Edwin explains bell bottoms


Edwin was sitting on the edge of Bronwyn’s desk, explaining bell bottoms. 

‘You see Bronwyn, bell bottoms were a radical identity label. They were associated with ‘the workers’ or ‘the common man’. Only later did they present ‘radical chic’ or hip style worn by the trendy middle classes and even members of the elite. The flared thighs on bell-bottom trousers were initially used by US Navy, or sailors working on merchant ships in the seventeenth century. Trousers had to be quickly rolled-up for sloppy cleaning work on deck. Or, if your sailor fell overboard he would be readily identifiable from the floating fabric, and might be rescued, if time permitted, or he might float to safety when the life-saving fabric filled up with oxygen! Bell bottoms were practical for the man at sea and could be drawn over the sailor’s boots.Bronwyn looked blankly at Edwin.  Sue interjected with, ‘you mean people wore that same style back in the day?’

‘Of course. Flared pants, produced from denim, cotton, and silk and polyester, were the emblems of the elite fashion personality of the 1970s, and everyone expected that they would eventually disappear off the face of the earth. Not so – bell bottoms continued, and towards the 1990s were part of the fashion tendency toward loose clothing.’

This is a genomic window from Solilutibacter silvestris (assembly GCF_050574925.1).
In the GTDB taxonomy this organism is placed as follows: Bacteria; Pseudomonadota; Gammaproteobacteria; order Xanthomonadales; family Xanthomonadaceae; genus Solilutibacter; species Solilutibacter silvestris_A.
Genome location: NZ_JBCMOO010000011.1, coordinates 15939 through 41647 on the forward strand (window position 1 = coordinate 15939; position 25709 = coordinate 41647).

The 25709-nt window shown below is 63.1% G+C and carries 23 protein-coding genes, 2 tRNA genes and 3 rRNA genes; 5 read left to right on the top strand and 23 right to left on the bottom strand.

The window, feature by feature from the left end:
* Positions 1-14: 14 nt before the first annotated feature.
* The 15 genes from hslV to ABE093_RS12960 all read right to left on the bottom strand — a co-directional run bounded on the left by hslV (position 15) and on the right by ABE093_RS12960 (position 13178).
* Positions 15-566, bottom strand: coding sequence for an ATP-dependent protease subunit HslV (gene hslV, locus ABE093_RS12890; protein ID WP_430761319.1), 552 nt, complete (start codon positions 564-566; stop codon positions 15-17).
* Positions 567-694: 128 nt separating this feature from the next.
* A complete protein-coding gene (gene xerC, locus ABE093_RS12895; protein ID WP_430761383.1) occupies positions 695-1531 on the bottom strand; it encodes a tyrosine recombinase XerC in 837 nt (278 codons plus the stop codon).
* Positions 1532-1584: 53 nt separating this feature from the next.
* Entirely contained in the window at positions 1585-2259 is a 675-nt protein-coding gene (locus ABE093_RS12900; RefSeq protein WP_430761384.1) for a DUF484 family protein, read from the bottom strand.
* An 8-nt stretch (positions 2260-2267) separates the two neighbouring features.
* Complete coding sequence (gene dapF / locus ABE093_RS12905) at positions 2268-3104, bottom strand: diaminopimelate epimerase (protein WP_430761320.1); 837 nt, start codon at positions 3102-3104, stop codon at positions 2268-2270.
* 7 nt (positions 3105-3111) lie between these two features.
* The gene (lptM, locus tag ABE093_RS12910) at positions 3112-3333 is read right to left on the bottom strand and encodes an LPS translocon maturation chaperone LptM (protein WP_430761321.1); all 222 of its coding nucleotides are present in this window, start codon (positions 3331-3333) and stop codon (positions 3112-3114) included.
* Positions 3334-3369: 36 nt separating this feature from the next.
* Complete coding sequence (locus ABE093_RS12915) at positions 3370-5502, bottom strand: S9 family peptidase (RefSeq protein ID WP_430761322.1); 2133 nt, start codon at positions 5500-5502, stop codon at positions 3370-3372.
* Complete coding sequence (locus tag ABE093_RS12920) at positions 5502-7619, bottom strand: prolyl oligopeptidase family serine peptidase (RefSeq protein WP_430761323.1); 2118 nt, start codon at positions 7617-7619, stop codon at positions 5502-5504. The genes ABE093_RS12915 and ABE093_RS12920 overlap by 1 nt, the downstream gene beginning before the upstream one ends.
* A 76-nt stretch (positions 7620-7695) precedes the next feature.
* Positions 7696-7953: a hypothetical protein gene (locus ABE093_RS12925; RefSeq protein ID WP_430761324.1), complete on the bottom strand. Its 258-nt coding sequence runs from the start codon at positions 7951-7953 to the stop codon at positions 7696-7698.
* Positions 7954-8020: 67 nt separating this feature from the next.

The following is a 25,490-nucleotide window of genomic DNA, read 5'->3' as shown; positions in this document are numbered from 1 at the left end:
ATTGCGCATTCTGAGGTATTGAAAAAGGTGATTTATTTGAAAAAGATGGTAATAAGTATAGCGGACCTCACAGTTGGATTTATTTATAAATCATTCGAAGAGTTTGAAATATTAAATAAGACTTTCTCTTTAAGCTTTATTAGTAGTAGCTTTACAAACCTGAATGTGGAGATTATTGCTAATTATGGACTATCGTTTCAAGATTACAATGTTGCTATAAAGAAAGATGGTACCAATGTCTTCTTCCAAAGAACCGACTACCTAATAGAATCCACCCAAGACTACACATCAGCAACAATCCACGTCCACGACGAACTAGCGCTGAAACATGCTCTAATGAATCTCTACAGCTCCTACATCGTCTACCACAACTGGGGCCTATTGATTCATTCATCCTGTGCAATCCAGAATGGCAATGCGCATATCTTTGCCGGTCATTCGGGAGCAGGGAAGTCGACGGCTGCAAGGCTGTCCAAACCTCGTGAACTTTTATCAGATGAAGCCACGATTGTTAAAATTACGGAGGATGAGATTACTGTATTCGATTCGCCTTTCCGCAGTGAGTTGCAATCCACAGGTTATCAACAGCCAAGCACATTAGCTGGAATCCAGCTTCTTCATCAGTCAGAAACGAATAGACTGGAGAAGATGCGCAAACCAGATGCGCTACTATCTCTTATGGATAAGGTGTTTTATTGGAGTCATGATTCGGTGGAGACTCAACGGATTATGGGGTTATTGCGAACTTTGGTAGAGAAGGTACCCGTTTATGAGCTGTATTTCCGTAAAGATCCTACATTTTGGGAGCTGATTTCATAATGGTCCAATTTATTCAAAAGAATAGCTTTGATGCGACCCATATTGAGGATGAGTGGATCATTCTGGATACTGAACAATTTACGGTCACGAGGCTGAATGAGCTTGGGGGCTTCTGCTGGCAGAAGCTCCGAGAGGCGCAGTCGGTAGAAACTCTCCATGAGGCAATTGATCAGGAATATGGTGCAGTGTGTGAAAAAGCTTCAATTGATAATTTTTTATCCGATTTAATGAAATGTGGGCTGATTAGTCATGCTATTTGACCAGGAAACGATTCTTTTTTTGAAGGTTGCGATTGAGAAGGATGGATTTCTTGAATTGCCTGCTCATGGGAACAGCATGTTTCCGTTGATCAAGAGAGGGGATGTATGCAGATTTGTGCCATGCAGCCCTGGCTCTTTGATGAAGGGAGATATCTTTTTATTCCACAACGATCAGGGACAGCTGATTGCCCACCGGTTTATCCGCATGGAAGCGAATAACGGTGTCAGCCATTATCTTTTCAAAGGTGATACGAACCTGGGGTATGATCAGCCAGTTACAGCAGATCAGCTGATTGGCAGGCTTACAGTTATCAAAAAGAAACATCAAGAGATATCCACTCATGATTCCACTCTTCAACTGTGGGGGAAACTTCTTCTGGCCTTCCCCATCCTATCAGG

Edwin was on a roll. ‘During this period of clothing extravaganza, bell bottoms were not seen as a practical fashion apparel.  Many people considered them to be the uniform of radicals and dropouts. These wide- leg boot-friendly trousers were often not available in a local store, and so surplus stores began selling patches of fabric in large quantities to accommodate the new clothing cult of stitching a triangle of material to broaden the leg and cut the exterior leg seam.  The 1970s had started to promote fashionable flares made from a broad number of fabrics and the trend began for skin-tight pants into the lower leg, then flared-out in a broad, gentle drape. Some trousers were so broad they were nicknamed “elephant flares.” Pat Boone – singer-songwriter – was notorious for wearing these.’

‘That’s amazing,’ cheeped Bronwyn. She gazed up at Edwin with adoring puppy-dog eyes.

‘Yes, isn’t it. Actually, Derek and the Dominos – you won’t know them – way to far back – they had a pop song called ‘Bell Bottom Blues’. 

‘So wot was elephant flares then?’ Sue asked.

‘Elephant flares were much like loon pants but usually made from denim, wide below the knee because they went with platform boots or shoes.’

‘Loon pants? Wot, for looneys?’

‘You could say that. Merchant seamen, drunken sailors and the likes,’ Edwin said, he was enjoying showing off his authority on the subject.

Loon pants were bell-bottomed jeans, with an elevated sparkle.  You remember the TV show Ready Steady Go?’

Both girls shrugged.

‘Of course not, you’re both way too young.  Well, in the 1970s, Sonny and Cher were a popular singing duo, they wore loon pants on stage. Nowadays of course, bell-bottoms are considered vintage clothing.’

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